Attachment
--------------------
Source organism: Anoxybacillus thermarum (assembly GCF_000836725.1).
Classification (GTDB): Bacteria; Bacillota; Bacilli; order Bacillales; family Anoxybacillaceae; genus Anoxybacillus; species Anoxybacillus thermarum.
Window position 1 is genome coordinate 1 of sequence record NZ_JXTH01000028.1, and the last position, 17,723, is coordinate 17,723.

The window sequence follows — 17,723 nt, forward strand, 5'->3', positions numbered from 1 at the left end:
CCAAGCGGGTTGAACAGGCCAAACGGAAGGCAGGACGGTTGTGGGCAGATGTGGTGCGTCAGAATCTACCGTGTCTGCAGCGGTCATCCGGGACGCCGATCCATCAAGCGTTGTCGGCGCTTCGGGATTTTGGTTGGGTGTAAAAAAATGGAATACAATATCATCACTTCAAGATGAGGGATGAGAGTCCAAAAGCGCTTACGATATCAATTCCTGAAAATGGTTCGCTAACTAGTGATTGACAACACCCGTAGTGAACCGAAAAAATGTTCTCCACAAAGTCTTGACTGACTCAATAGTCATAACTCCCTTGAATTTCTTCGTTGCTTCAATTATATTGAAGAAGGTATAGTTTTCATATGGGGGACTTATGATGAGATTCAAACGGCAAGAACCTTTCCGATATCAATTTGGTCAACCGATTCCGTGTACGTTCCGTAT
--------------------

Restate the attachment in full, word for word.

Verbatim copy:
Source organism: Anoxybacillus thermarum (assembly GCF_000836725.1).
Classification (GTDB): Bacteria; Bacillota; Bacilli; order Bacillales; family Anoxybacillaceae; genus Anoxybacillus; species Anoxybacillus thermarum.
Window position 1 is genome coordinate 1 of sequence record NZ_JXTH01000028.1, and the last position, 17,723, is coordinate 17,723.

The window sequence follows — 17,723 nt, forward strand, 5'->3', positions numbered from 1 at the left end:
CCAAGCGGGTTGAACAGGCCAAACGGAAGGCAGGACGGTTGTGGGCAGATGTGGTGCGTCAGAATCTACCGTGTCTGCAGCGGTCATCCGGGACGCCGATCCATCAAGCGTTGTCGGCGCTTCGGGATTTTGGTTGGGTGTAAAAAAATGGAATACAATATCATCACTTCAAGATGAGGGATGAGAGTCCAAAAGCGCTTACGATATCAATTCCTGAAAATGGTTCGCTAACTAGTGATTGACAACACCCGTAGTGAACCGAAAAAATGTTCTCCACAAAGTCTTGACTGACTCAATAGTCATAACTCCCTTGAATTTCTTCGTTGCTTCAATTATATTGAAGAAGGTATAGTTTTCATATGGGGGACTTATGATGAGATTCAAACGGCAAGAACCTTTCCGATATCAATTTGGTCAACCGATTCCGTGTACGTTCCGTAT